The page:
When I mention tax professionals I usually mean those with credentials, such as an Enrolled Agent (EA) or Certified Public Accountant (CPA). Attorneys can also specialize in tax law, though they are less common. Tax professionals can handle more aspects of tax law, although their expertise will depend on their level of experience. While CPAs can be comparable to EAs in expertise, there are CPAs that know nothing about taxation. Typically, CPAs are required to have 40 hours of continuing education each year but none of it may be in tax law. EAs are required to have 24 hours of continuing education in tax law each year.

Also, unlike other tax practitioners, EAs, CPAs, and tax attorneys can represent clients before the IRS. Since people become EAs in order to provide this representation, and represention requires an astute knowledge of tax law, EAs may be more knowledgeable when it comes to tax preparation. But even though the specialized nature of an EA suggests that they would have more tax knowledge, it is more common for people to seek professional help from a CPA so they may actually have more varied experience.

In the end, it is up to the taxpayer to research the person preparing their return, and if possible know enough about tax law to discern if the preparer is knowledgeable or not. Keep in mind though, if a tax professional says he must research an issue, that doesn't necessarily mean he doesn't have the necessary expertise. Often accurate tax services will require research in those issues that are not common.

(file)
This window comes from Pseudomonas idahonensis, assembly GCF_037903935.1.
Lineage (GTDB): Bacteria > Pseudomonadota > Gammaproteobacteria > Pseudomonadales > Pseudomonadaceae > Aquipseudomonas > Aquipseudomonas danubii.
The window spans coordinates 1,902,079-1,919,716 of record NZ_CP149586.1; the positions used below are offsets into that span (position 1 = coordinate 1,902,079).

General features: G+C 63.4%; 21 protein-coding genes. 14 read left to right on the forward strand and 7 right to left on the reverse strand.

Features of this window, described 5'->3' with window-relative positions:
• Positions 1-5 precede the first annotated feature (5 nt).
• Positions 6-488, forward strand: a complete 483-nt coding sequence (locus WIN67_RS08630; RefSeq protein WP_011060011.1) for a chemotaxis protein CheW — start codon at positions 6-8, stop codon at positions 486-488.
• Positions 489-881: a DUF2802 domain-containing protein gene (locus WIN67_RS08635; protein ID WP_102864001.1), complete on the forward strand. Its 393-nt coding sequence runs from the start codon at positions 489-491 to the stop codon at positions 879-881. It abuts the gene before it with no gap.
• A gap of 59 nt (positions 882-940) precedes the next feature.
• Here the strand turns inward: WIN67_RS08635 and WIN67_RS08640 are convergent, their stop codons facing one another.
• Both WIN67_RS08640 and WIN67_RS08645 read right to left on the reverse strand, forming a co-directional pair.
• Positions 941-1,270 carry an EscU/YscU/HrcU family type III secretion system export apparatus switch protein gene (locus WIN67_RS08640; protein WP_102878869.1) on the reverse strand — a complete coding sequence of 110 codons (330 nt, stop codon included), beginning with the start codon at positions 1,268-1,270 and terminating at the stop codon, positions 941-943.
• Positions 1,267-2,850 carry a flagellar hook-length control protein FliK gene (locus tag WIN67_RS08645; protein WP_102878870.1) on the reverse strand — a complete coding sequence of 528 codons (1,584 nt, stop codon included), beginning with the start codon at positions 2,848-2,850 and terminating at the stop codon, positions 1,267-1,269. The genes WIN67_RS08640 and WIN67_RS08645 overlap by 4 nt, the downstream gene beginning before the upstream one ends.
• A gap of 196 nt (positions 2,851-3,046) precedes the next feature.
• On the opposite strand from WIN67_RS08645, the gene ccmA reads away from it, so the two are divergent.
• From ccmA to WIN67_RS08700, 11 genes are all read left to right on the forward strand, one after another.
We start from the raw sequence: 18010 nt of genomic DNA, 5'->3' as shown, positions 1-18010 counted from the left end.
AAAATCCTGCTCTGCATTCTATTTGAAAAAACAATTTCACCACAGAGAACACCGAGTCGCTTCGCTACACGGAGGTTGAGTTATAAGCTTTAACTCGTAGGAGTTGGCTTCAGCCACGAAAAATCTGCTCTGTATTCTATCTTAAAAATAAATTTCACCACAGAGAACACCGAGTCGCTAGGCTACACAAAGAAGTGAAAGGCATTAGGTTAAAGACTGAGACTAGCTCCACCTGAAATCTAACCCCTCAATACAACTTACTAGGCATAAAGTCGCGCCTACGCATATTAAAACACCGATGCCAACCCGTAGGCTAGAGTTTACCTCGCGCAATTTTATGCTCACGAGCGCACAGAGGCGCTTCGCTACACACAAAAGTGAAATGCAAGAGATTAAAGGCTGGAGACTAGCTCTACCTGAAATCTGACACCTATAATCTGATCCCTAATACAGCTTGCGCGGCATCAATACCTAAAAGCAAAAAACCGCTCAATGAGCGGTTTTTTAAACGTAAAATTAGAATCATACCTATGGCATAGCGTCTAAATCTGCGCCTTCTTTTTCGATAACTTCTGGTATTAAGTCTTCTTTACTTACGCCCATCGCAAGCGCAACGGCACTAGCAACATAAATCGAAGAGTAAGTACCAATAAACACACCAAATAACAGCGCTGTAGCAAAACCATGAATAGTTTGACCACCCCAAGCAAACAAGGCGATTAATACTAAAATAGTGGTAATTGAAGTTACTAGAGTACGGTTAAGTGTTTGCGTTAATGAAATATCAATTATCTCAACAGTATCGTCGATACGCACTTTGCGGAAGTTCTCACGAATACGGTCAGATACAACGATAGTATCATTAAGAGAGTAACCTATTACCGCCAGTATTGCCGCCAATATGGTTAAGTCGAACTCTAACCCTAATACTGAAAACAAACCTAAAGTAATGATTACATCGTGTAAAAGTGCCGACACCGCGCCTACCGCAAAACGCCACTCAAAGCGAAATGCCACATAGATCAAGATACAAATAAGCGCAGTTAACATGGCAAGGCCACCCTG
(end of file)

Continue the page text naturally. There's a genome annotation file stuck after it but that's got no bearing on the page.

The taxpayer is always responsible for their tax return. Preparers never take on that responsibility. They are required to be diligent, but legal action would be required to enforce that and the taxpayer is still responsible to the IRS for their tax return and tax obligations.

Lessons learned

It may seem strange that this advice concerning tax professionals comes at the end of the tax season, but it is often during tax season that we learn what we should or could have done. This is a reminder to remember those problems you may have had this year and to keep better records, do better planning, and get suitable help in filing your tax return.

If it's wrong, amend.

By the way, if your tax return is wrong or you missed something that could benefit you, you can amend your tax return. For many things you can amend for up to three years after the due date. If you missed a credit, amend for a refund. But, if something else is wrong with your return you should amend it to get it right. If the IRS has to correct your return they will charge penalties and interest on any outstanding tax liability.

At VITA and Tax-aide, amending returns cost the same (free) as an original return so we've done a lot of them. But, you'll have to wait until tax season next year to get it done since free tax services are normally only available during filing season. So make plans for that.